author = "Peter Stamatov",
year = "2002",
month = "1",
day = "1",
doi = "10.2307/3088961",
language = "English (US)",
volume = "67",
pages = "345--366",
journal = "American Sociological Review",
issn = "0003-1224",
publisher = "American Sociological Association",
number = "3",

}

TY - JOUR

T1 - Interpretive activism and the political uses to Verdi's operas in the 1840s

AU - Stamatov, Peter

PY - 2002/1/1

Y1 - 2002/1/1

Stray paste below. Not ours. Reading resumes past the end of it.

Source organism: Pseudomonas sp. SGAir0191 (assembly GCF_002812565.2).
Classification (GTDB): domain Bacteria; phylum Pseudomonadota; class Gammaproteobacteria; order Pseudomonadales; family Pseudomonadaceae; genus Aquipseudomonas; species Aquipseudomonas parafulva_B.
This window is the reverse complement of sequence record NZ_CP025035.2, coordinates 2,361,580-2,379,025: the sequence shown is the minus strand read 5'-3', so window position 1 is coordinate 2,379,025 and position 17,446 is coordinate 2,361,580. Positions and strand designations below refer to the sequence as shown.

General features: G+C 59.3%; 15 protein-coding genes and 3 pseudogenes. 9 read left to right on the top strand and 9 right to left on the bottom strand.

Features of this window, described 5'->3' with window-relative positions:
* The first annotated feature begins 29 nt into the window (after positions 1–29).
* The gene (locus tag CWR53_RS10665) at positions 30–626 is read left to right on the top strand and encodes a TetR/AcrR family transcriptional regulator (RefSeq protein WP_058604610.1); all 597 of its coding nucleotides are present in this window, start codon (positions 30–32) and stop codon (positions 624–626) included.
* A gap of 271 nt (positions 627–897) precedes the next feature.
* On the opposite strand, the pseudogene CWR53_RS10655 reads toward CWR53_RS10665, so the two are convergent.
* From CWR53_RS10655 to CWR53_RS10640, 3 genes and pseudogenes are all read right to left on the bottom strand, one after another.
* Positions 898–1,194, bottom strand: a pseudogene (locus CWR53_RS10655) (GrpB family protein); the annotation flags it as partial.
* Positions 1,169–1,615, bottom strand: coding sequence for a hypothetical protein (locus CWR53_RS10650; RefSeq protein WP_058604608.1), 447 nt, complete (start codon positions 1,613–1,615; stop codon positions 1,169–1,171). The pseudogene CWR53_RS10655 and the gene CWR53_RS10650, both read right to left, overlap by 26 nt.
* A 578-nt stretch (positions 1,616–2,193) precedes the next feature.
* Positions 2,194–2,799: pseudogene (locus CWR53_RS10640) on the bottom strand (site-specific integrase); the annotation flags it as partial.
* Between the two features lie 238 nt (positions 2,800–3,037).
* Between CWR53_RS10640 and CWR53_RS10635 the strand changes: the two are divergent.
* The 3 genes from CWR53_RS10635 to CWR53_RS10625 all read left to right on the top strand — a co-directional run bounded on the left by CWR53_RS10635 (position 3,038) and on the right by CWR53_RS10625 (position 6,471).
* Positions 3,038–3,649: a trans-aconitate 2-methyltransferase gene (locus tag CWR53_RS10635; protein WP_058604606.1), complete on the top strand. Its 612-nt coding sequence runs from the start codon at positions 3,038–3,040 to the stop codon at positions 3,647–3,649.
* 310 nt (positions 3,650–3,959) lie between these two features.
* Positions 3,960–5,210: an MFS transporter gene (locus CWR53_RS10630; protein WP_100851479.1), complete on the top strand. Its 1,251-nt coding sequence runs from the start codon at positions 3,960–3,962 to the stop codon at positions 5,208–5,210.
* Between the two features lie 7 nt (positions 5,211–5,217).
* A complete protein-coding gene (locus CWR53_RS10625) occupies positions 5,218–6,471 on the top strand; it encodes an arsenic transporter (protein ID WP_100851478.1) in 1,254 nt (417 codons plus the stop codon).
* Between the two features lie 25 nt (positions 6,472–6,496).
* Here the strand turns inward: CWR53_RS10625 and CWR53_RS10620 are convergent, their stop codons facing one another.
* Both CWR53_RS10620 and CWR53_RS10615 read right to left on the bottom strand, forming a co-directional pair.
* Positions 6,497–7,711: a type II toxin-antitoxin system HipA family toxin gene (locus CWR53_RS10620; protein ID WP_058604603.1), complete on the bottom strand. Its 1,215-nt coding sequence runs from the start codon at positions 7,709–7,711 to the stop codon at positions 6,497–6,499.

N2 - The concept of interpretive activism as a relational position and a practical accomplishment is a useful analytical tool for the study of audiences conceived not as a conglomerate of individuals but as loose networks in which the ability to construct and impose political meanings is unequally distributed. An analysis of the political uses of Verdi's operas in the 1840s demonstrates the power of interpretive activists to impose on audience co-members a political interpretation of cultural objects. There is significant variation in the ways in which these operas were used for the construction of expressive collective statements by contemporary audiences. Opera performances were interpreted as symbolic representations of different political idioms, and audiences expressed their political stance by both affiliating with, and disaffiliating from, these performances. The practices of interpretive activists, not the patriotic symbolism inherent in the operas, account for this variation in outcome. Symbolism, along with the formal properties of opera and the normative enforcement of behavior, is just one of the different contextually grounded resources that interpretive activists use for the construction and imposition of politicized inter-pretations of cultural objects.